Delaware law enforcement officers will complete a 160-mile trek in support of Special Olympics Delaware

More than 500 law enforcement officers from throughout Delaware will take part in the 28th annual Law Enforcement Torch Run that kicks off today.

“Every agency across the state is involved in some capacity,” Special Olympics Delaware spokesman Jon Buzby said. “They not only raise money for us throughout the year, but just as importantly they raise public awareness of the abilities of people with intellectual disabilities.”

The torch, dubbed the Flame of Hope, will journey from Sussex County to the Special Olympics venue at the University of Delaware over the course of the next three days.

The torch run will have three starting points in Sussex County.

The first will begin with a 7 p.m. ceremony at the Rehoboth Beach Grandstand today and will end at about 8:15 p.m. at Delaware State Police Troop 7 in Lewes, where it will pick back up again at 6:30 a.m. on Thursday.

The second begins in Delmar at 6 a.m. on Thursday and will travel through Laurel, Seaford, Bridgeville and Greenwood.

A third will leave Georgetown at 7:30 a.m. on Thursday and head through Ellendale and Milford.

All three torches will meet in Harrington at about 11:15 a.m., when they will be joined together before the united flame is carried through Felton on its way to Legislative Hall in Dover, where it’s slated to arrive about 2 p.m. Thursday.

Following a half-hour ceremony, the torch again will head out toward Troop 9 in Odessa, where it is expected to arrive at 6:10 p.m.

The torch run will be taken up again at 9:45 a.m. on Friday and journey to the Wilmington Police Department before making its way to the University of Delaware about 5:15 p.m. There, the torch will light the Flame of Hope, signaling the official opening of the 2014 Special Olympics Summer Games.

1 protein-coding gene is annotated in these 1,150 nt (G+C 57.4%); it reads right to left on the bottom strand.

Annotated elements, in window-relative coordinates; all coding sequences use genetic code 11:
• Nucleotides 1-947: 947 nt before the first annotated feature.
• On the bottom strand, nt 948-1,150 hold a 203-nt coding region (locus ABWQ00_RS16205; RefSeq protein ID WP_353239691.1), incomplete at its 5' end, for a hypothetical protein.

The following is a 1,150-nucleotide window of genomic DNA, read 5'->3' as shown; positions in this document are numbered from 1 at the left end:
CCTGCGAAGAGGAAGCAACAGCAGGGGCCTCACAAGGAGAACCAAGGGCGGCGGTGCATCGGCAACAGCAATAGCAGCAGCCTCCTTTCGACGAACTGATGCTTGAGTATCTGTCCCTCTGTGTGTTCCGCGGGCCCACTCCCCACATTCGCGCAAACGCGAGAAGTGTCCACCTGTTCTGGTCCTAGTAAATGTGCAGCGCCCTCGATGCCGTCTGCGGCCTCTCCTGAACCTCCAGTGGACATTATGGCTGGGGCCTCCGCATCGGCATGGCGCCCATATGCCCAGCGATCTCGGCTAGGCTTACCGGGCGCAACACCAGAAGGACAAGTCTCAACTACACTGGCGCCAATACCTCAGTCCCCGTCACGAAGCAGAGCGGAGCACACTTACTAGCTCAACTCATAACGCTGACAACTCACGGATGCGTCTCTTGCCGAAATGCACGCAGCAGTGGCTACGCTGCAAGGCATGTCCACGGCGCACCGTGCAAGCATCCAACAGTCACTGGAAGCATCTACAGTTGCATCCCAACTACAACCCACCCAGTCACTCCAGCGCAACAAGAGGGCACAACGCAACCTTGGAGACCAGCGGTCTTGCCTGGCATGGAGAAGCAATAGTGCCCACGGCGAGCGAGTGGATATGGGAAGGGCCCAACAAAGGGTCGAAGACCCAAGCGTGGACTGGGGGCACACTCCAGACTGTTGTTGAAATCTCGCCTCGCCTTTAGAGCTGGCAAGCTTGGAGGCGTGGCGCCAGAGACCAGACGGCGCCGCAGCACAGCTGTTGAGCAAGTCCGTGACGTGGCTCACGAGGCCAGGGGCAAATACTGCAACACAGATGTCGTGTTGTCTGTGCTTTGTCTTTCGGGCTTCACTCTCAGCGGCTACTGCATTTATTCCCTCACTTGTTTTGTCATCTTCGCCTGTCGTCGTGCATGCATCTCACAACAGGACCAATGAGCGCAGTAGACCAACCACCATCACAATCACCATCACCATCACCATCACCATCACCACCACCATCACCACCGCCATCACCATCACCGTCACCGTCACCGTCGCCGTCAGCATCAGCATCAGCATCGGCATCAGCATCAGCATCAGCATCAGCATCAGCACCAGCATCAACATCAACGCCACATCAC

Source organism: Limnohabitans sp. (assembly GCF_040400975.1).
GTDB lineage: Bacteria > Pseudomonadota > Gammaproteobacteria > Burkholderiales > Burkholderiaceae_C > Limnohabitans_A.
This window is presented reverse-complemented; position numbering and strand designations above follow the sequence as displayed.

The last leg will be run by DSP Sgt. Jason Stevenson and Elizabeth Nolan, the Special Olympics Delaware 2014 Athlete of the Year.

“Elizabeth is one of our most accomplished athletes,” Buzby said. “She’s been a speaker for Special Olympics and has done several presentations for us. She’s one of those people who has not let her disability get in the way of living a full life.”

By the time the torch is greeted at the University of Delaware’s Bob Carpenter Center, it will have traveled 160 miles and been accompanied by almost 500 law enforcement officers.

Except for lightning storms, the officers have run in just about any weather condition imaginable over the years.

“It’s just further proof of their commitment and how seriously they take the responsibility of carrying the Flame of Hope from one end of the state to the other,” Buzby said.

Delaware is the only state where the Flame of Hope is carried from one end of the state to the other. Even Rhode Island, the only state smaller than Delaware, doesn’t do that, Buzby said.

It’s a testament to the dedication of the officers involved, he said.

“Some of the officers will run all three days, some will start in Rehoboth and then rejoin the torch on Friday night,” he said. “They do this on their own time and they pay to register out of their own pockets.”

Over the past 27 years, the Delaware Law Enforcement for Special Olympics has raised more than $4.8 million.

For more information on the torch run, and to find a map of the route, visit